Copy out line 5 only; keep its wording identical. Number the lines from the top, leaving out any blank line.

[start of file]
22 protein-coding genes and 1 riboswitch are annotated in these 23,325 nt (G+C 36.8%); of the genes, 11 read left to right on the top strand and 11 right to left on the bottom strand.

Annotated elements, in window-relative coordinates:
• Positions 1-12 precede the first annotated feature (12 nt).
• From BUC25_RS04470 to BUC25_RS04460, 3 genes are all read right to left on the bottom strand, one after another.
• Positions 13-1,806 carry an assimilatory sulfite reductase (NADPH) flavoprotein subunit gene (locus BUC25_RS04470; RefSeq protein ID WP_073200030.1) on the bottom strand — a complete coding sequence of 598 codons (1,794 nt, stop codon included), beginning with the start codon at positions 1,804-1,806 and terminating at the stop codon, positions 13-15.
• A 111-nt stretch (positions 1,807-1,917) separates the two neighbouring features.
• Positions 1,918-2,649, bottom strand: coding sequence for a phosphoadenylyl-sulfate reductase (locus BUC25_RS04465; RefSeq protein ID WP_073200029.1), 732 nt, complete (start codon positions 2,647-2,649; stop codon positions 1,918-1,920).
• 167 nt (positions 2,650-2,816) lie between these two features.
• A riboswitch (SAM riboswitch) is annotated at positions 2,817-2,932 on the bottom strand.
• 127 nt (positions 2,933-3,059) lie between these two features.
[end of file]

• Positions 13-1,806 carry an assimilatory sulfite reductase (NADPH) flavoprotein subunit gene (locus BUC25_RS04470; RefSeq protein ID WP_073200030.1) on the bottom strand — a complete coding sequence of 598 codons (1,794 nt, stop codon included), beginning with the start codon at positions 1,804-1,806 and terminating at the stop codon, positions 13-15.